An activatable theranostic for targeted cancer therapy and imaging

Sankarprasad Bhuniya, Sukhendu Maiti, Eun Joong Kim, Hyunseung Lee, Jonathan L. Sessler, Kwan Soo Hong, Jong Seung Kim

Research output: Contribution to journalArticlepeer-review

202 Citations (Scopus)


A new theranostic strategy is described. It is based on the use of an "all in one" prodrug, namely the biotinylated piperazine-rhodol conjugate 4 a. This conjugate, which incorporates the anticancer drug SN-38, undergoes self-immolative cleavage when exposed to biological thiols. This leads to the tumor-targeted release of the active SN-38 payload along with fluorophore 1 a. This release is made selective as the result of the biotin functionality. Fluorophore 1 a is 32-fold more fluorescent than prodrug 4 a. It permits the delivery and release of the SN-38 payload to be monitored easily in?vitro and in?vivo, as inferred from cell studies and ex?vivo analyses of mice xenografts derived from HeLa cells, respectively. Prodrug 4 a also displays anticancer activity in the HeLa cell murine xenograft tumor model. On the basis of these findings we suggest that the present strategy, which combines within a single agent the key functions of targeting, release, imaging, and treatment, may have a role to play in cancer diagnosis and therapy. All in one: A new theranostic prodrug was developed containing a biotinylated piperazine-rhodol conjugate linked to the drug SN-38 through a self-immolative disulfide spacer. When exposed to cellular thiols in cancer cells, it is able to release the active chemotherapeutic, SN38, along with a diagnostic fluorophore. This theranostic framework permits the targeted delivery, release of an active agent (SN-38), and its facile monitoring in vitro and in vivo.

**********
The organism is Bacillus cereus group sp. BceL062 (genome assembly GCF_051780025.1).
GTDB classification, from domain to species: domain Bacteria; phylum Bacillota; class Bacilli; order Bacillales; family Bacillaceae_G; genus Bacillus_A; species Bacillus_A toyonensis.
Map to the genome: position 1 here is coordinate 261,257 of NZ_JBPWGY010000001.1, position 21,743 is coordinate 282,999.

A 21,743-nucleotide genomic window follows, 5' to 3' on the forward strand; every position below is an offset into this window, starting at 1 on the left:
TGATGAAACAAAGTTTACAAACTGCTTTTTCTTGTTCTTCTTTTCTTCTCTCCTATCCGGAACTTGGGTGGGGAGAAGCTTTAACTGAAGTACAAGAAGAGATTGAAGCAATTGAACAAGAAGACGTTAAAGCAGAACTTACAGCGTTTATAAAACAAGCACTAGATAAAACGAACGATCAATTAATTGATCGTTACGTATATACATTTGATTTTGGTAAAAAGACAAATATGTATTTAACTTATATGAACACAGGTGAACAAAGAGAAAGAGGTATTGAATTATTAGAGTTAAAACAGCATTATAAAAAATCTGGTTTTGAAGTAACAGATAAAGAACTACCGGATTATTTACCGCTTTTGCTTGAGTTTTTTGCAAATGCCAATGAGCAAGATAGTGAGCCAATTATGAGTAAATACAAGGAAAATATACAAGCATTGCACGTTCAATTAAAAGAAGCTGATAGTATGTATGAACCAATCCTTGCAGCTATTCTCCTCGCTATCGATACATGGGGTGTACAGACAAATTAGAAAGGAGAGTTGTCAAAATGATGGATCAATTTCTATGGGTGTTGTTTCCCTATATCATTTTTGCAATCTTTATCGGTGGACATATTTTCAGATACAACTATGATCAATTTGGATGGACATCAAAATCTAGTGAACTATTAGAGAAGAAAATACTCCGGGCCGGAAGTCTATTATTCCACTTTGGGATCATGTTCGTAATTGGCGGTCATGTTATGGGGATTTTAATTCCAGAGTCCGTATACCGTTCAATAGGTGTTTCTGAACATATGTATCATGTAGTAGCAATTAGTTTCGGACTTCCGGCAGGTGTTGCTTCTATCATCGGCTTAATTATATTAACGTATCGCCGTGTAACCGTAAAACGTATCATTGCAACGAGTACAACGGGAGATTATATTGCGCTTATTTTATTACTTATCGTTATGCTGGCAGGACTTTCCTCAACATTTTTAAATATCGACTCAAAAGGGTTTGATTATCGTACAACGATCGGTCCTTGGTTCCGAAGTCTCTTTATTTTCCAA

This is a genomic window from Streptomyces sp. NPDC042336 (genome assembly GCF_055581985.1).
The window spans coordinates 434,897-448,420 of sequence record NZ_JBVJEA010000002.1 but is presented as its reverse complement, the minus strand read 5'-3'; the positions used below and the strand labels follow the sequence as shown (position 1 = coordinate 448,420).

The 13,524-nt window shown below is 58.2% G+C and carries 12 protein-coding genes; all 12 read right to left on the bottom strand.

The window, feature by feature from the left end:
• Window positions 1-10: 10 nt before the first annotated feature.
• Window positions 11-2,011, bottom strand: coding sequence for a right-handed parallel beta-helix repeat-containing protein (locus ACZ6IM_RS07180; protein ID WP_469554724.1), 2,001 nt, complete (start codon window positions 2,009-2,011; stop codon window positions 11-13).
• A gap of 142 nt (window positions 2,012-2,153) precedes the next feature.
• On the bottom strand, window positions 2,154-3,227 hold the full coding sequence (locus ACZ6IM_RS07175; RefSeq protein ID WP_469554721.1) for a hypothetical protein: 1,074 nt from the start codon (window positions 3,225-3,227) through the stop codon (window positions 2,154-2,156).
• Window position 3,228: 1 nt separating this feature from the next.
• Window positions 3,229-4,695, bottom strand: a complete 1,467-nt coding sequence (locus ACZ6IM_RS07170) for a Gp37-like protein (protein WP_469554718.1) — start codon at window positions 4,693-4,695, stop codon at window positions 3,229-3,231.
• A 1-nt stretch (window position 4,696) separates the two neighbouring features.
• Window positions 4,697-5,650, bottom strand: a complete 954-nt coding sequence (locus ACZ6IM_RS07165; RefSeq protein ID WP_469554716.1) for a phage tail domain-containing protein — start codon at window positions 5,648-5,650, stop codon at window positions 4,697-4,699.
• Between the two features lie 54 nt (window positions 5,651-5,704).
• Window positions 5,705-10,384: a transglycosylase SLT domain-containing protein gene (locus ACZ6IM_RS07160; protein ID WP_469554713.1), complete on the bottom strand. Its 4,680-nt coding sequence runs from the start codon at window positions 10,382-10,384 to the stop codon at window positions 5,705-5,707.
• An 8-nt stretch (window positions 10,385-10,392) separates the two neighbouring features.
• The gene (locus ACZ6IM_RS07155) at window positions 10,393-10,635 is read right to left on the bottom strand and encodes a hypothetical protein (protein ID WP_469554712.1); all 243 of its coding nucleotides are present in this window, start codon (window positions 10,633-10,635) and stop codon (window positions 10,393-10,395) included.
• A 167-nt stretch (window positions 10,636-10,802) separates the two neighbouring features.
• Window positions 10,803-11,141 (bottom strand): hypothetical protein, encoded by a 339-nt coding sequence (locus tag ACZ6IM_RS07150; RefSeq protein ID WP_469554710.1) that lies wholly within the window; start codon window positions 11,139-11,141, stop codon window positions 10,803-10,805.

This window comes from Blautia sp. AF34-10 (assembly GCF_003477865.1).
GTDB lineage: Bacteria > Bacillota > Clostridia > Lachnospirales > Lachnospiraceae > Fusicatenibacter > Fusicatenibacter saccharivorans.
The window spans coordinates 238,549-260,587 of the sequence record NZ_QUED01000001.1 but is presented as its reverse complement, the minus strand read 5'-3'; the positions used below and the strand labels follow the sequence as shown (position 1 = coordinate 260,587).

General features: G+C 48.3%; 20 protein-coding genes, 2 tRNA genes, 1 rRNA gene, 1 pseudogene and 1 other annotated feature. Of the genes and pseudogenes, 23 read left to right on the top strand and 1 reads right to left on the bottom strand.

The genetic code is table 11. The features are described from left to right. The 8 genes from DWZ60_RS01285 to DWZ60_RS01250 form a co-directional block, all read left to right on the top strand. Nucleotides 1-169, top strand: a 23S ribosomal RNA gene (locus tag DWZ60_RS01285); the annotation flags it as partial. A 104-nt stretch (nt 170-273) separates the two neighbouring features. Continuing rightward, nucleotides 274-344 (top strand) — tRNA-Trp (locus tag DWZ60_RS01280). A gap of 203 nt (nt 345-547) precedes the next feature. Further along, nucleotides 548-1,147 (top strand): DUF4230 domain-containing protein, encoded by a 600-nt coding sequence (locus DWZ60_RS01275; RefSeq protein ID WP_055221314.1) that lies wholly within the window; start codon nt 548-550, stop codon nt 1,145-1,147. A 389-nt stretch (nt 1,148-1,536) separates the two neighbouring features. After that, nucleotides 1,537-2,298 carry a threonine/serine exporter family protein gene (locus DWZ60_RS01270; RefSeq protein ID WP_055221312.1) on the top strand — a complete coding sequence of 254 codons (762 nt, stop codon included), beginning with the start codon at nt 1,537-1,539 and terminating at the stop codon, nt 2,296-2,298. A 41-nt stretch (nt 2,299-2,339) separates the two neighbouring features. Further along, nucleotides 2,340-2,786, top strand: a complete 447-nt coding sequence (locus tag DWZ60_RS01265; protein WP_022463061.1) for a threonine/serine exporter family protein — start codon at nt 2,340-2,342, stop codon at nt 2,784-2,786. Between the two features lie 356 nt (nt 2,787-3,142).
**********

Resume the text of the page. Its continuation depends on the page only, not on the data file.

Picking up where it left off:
Original languageEnglish
Pages (from-to)4469-4474
Number of pages6
JournalAngewandte Chemie - International Edition
Issue number17
Publication statusPublished - 2014 Apr 22


  • SN-38
  • biotin
  • cellular imaging
  • glutathione
  • theranostic

ASJC Scopus subject areas

  • Catalysis
  • General Chemistry


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